Cody moved shops sometime around 2007 I think, to a great new space in the heart of downtown. I was proud of him and excited for him; he was going through a lot but still maintained his philosophy of love and care and compassion despite the stresses of his daily and home life. He was struggling with the details of life, but remained stalwart and kind. I always enjoyed our time together and our deep talks.
By 2009, my marriage had fallen apart and ended, and we had sold that house that had held so many parties with our loved ones and friends. I was living in a tiny house in Hyde Park, and Cody and I were still working on that dang tattoo; adding color here and there, but mostly, our tattoo sessions were long talks that lasted hours and the tattooing was pretty minimal.
On New Years Eve of 201q, my friends Rodi and Lyndsy and I were invited to a party and arrived not knowing anyone, but armed with a giant bottle of Bulleit Bourbon, succeeded in meeting many people. We were all smoking outside at one point, and Cody happened to be sitting on the porch, smoking as well. It had been a while since I had seen him and was very happy to see his face and listen to his funny stories about what was new in his life. At midnight, we were inside the living room, drunk and in the half light of the Christmas lights, and I kissed him, immediately remembered I had a boyfriend, and we laughed and he said it was ok. Somehow we missed each other in the goodbye phase of the evening, and I didn’t see him again.
In early 2011, I decided to leave Austin for points North. I couldn’t deal with the memory bombs of my present, felt ashamed for many decisions I had made, and decided to make a geographical change to see if it would help. Off I went, in a giant truck, for Philadelphia and to begin what would be the hardest year of my life.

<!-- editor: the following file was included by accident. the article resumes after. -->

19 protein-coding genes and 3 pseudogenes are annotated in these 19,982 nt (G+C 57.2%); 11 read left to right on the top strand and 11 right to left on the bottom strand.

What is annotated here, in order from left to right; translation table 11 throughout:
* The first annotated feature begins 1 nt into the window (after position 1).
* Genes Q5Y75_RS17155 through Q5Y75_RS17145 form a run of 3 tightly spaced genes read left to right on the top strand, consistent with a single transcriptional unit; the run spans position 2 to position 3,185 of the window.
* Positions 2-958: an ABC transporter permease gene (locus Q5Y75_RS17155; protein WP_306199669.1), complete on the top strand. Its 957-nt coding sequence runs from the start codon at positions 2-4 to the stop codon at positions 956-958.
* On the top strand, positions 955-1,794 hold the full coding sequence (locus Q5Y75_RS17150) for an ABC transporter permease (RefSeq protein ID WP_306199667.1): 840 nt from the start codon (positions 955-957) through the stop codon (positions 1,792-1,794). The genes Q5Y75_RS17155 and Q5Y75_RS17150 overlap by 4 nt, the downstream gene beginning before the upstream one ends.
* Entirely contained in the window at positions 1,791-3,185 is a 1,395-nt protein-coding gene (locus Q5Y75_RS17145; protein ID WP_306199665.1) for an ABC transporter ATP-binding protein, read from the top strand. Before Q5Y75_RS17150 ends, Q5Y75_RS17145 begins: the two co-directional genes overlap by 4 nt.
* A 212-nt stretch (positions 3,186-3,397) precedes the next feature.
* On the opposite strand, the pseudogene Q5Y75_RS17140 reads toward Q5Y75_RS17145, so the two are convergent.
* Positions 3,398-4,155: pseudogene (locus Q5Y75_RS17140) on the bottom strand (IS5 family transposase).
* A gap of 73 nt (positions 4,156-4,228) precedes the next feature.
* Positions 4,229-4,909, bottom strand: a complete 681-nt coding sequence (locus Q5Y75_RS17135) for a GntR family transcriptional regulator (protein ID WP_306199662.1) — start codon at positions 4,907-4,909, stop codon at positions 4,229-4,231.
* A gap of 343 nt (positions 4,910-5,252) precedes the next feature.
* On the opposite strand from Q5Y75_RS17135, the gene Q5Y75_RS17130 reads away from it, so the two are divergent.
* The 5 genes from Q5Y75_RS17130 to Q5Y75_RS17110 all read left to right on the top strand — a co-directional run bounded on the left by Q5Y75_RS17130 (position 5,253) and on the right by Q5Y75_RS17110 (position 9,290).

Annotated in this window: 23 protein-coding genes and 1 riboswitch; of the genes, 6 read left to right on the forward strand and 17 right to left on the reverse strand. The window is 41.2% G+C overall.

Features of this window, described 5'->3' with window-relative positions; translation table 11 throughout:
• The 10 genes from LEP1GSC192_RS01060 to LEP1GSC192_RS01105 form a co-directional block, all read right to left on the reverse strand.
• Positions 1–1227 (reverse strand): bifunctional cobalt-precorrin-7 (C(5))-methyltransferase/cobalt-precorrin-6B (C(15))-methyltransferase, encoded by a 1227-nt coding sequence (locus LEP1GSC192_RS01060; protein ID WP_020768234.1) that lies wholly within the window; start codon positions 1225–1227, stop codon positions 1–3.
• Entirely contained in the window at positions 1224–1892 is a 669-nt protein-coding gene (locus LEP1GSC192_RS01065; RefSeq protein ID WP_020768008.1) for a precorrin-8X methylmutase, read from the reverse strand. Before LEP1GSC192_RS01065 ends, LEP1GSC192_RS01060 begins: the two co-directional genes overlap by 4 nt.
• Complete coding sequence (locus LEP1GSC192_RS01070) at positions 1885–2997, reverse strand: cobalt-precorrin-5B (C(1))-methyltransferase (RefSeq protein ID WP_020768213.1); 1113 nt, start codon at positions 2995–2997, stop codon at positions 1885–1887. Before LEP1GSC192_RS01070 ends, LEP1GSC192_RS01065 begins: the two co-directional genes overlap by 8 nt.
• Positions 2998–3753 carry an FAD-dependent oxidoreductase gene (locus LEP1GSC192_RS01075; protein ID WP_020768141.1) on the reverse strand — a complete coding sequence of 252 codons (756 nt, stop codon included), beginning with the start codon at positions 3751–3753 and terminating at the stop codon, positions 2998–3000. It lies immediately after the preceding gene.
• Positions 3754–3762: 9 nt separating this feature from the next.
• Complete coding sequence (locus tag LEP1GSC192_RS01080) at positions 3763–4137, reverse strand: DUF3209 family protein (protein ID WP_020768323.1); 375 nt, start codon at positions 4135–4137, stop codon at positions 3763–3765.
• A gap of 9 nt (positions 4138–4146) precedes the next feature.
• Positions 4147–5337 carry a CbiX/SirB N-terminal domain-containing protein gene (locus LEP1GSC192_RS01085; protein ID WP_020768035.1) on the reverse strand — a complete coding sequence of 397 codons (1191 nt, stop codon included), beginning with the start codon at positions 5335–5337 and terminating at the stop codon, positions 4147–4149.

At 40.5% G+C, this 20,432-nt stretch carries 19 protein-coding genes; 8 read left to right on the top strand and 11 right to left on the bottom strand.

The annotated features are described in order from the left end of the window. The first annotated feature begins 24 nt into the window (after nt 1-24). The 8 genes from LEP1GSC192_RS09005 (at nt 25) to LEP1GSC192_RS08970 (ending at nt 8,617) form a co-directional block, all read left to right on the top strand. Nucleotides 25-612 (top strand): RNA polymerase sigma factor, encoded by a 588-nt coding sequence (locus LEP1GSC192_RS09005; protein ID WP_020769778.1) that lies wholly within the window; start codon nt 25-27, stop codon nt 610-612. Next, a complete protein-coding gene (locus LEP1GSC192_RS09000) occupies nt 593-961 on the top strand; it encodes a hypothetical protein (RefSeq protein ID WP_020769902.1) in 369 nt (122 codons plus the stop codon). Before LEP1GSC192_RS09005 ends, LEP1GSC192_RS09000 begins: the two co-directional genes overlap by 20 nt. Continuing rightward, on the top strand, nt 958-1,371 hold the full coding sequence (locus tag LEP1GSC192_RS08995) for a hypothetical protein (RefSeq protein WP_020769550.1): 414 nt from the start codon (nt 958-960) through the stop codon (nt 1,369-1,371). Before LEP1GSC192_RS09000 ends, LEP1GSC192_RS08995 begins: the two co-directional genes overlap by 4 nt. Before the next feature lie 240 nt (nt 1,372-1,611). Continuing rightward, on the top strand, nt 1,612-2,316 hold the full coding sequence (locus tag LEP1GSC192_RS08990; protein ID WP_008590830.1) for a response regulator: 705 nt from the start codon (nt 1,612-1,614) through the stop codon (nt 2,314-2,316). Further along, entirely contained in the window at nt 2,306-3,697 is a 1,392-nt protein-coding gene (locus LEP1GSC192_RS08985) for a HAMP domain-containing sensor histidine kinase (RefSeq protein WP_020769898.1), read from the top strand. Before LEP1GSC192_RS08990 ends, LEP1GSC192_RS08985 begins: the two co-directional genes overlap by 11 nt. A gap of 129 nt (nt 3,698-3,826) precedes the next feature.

Time passed, and in the interim, I would often think of him because I saw his art on my arms every day. I came back to visit in the fall of 2012 and tried to find him, but didn’t. I think that his shop had been sold out from underneath him, and for whatever reason, during that week, we didn’t find each other to catch up and talk about the world in which we found ourselves. I stayed in Maine, always wanting to go to Austin but afraid to make the trip that I feared would be fraught with the pain of the past. That is, afraid until about two months ago, when I bit the bullet and bought a ticket south.
Turns out that everyone I love had kept moving and working, just as I had. Turns out that Austin had grown and changed and was full with what seemed like ten times the amount of people that were there when I left. Turns out that facing the past meant that it didn’t mean as much anymore, and I was able to enjoy myself and my time with my friends and my time in the beautiful Texas sunshine. Turns out that I missed it, a lot, and realized that maybe my homesickness meant more than I had thought. Two of my best friends, for the last three years, have asked me to come home, and I militantly said no. I said no out of fear and out of a sense of “you gotta make it wherever you are”, but when I was home, seeing everyone so productive and motivated and happy, I realized that I missed that spirit and those feelings.